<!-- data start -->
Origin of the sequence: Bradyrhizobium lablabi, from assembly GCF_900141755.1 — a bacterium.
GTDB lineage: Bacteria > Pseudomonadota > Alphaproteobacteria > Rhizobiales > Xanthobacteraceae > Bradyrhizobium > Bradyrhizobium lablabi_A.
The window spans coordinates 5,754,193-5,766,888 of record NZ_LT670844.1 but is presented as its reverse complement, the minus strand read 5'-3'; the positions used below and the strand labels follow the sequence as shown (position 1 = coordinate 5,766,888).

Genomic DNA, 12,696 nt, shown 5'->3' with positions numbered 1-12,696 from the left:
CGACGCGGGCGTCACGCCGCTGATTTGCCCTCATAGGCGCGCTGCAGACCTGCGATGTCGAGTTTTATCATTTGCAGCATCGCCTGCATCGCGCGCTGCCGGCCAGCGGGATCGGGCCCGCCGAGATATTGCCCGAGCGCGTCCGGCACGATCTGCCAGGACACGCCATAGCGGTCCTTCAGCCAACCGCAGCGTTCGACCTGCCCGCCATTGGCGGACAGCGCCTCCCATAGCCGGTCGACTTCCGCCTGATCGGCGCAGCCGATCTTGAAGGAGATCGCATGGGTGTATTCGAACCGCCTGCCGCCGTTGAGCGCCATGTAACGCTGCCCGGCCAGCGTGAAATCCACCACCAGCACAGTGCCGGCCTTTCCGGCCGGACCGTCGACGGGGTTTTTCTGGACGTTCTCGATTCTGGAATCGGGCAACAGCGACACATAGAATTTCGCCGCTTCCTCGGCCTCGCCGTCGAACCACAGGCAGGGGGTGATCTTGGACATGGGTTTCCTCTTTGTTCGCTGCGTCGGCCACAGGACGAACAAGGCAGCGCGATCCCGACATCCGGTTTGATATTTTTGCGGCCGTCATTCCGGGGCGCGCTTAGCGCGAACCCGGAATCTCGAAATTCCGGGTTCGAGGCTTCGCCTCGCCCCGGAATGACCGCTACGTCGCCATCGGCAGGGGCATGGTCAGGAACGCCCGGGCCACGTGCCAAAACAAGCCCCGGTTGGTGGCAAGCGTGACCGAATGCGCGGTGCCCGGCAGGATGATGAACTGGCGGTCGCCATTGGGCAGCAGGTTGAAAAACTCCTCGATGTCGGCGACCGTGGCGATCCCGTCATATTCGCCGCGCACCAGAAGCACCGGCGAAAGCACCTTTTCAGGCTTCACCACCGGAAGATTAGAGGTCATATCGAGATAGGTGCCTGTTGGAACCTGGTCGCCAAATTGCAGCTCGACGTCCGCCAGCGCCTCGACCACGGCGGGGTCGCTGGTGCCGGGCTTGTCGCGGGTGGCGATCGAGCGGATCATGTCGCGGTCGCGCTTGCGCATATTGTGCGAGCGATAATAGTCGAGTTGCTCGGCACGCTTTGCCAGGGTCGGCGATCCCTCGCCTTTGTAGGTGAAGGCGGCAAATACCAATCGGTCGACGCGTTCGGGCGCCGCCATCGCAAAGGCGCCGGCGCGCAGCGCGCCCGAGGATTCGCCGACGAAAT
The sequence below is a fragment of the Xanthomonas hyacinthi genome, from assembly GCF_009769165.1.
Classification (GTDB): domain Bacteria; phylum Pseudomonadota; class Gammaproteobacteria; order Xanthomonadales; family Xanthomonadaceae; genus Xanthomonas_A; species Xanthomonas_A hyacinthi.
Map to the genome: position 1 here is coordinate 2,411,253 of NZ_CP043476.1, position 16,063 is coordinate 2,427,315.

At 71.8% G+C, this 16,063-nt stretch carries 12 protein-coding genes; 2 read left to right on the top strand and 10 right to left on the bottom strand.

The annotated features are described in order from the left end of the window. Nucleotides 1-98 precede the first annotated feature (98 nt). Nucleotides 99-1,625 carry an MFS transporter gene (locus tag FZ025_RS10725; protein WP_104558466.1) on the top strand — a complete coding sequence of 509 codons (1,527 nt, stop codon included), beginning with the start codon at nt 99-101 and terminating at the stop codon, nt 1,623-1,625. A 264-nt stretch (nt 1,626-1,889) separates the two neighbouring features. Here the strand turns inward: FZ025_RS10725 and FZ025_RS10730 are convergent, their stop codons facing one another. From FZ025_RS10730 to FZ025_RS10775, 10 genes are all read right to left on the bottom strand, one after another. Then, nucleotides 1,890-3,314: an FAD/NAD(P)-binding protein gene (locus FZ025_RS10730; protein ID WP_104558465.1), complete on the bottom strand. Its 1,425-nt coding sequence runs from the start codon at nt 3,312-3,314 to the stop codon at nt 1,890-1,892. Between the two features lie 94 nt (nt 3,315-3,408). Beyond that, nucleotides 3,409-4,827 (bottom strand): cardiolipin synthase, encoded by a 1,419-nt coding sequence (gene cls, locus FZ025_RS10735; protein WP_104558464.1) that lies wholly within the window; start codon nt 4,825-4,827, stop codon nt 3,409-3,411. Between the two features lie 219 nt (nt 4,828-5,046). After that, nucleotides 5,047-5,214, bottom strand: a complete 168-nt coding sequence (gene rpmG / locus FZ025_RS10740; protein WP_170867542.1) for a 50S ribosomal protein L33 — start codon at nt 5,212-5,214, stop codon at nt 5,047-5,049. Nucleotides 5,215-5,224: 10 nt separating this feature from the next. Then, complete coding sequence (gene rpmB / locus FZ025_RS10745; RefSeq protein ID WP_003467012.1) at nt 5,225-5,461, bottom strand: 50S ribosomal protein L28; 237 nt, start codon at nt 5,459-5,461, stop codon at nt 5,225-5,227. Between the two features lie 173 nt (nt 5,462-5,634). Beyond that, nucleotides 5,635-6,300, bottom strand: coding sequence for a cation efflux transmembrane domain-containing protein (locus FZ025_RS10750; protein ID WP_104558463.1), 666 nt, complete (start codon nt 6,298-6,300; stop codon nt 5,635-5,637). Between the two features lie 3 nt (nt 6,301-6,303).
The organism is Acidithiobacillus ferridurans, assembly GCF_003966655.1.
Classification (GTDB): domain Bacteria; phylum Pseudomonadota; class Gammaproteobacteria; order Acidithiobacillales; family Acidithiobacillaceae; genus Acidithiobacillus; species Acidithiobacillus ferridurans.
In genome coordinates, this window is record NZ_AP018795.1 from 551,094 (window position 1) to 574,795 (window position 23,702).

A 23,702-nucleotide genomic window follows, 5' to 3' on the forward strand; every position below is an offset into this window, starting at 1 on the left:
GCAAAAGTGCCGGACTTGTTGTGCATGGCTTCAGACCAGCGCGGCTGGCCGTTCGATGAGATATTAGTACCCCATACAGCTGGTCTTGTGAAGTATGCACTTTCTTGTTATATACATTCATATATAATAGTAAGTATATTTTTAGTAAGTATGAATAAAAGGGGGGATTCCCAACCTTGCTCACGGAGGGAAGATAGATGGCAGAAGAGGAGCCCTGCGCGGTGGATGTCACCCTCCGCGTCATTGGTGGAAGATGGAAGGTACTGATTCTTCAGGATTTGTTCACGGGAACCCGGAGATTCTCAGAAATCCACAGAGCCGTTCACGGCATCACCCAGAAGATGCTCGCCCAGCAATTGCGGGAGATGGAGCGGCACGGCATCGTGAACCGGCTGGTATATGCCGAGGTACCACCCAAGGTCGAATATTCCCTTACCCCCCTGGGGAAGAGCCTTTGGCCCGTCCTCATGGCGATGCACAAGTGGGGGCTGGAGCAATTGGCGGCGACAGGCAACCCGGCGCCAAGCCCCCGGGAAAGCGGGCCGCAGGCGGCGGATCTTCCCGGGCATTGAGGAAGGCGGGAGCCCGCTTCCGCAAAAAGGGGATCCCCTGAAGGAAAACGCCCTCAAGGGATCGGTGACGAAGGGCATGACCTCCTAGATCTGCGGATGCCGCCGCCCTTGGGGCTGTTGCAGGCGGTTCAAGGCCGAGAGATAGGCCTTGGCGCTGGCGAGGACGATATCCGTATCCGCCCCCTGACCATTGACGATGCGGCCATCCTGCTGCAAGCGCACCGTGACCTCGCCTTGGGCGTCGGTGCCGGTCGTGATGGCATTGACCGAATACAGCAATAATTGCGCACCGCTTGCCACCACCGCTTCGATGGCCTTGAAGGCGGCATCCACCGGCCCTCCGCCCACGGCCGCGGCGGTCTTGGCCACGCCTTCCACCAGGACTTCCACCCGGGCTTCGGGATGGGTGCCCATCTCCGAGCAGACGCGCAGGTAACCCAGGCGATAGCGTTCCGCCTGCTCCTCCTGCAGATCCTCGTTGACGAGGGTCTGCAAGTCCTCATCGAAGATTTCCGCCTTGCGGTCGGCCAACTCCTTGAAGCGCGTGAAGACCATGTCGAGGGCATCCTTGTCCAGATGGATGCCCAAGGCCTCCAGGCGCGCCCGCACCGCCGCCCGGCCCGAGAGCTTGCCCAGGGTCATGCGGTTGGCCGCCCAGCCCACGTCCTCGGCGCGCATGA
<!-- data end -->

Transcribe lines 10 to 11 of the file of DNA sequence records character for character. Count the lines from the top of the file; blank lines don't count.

The annotated features are described in order from the left end of the window. Nucleotides 1-98 precede the first annotated feature (98 nt). Nucleotides 99-1,625 carry an MFS transporter gene (locus tag FZ025_RS10725; protein WP_104558466.1) on the top strand — a complete coding sequence of 509 codons (1,527 nt, stop codon included), beginning with the start codon at nt 99-101 and terminating at the stop codon, nt 1,623-1,625. A 264-nt stretch (nt 1,626-1,889) separates the two neighbouring features. Here the strand turns inward: FZ025_RS10725 and FZ025_RS10730 are convergent, their stop codons facing one another. From FZ025_RS10730 to FZ025_RS10775, 10 genes are all read right to left on the bottom strand, one after another. Then, nucleotides 1,890-3,314: an FAD/NAD(P)-binding protein gene (locus FZ025_RS10730; protein ID WP_104558465.1), complete on the bottom strand. Its 1,425-nt coding sequence runs from the start codon at nt 3,312-3,314 to the stop codon at nt 1,890-1,892. Between the two features lie 94 nt (nt 3,315-3,408). Beyond that, nucleotides 3,409-4,827 (bottom strand): cardiolipin synthase, encoded by a 1,419-nt coding sequence (gene cls, locus FZ025_RS10735; protein WP_104558464.1) that lies wholly within the window; start codon nt 4,825-4,827, stop codon nt 3,409-3,411. Between the two features lie 219 nt (nt 4,828-5,046). After that, nucleotides 5,047-5,214, bottom strand: a complete 168-nt coding sequence (gene rpmG / locus FZ025_RS10740; protein WP_170867542.1) for a 50S ribosomal protein L33 — start codon at nt 5,212-5,214, stop codon at nt 5,047-5,049. Nucleotides 5,215-5,224: 10 nt separating this feature from the next. Then, complete coding sequence (gene rpmB / locus FZ025_RS10745; RefSeq protein ID WP_003467012.1) at nt 5,225-5,461, bottom strand: 50S ribosomal protein L28; 237 nt, start codon at nt 5,459-5,461, stop codon at nt 5,225-5,227. Between the two features lie 173 nt (nt 5,462-5,634). Beyond that, nucleotides 5,635-6,300, bottom strand: coding sequence for a cation efflux transmembrane domain-containing protein (locus FZ025_RS10750; protein ID WP_104558463.1), 666 nt, complete (start codon nt 6,298-6,300; stop codon nt 5,635-5,637). Between the two features lie 3 nt (nt 6,301-6,303).
The organism is Acidithiobacillus ferridurans, assembly GCF_003966655.1.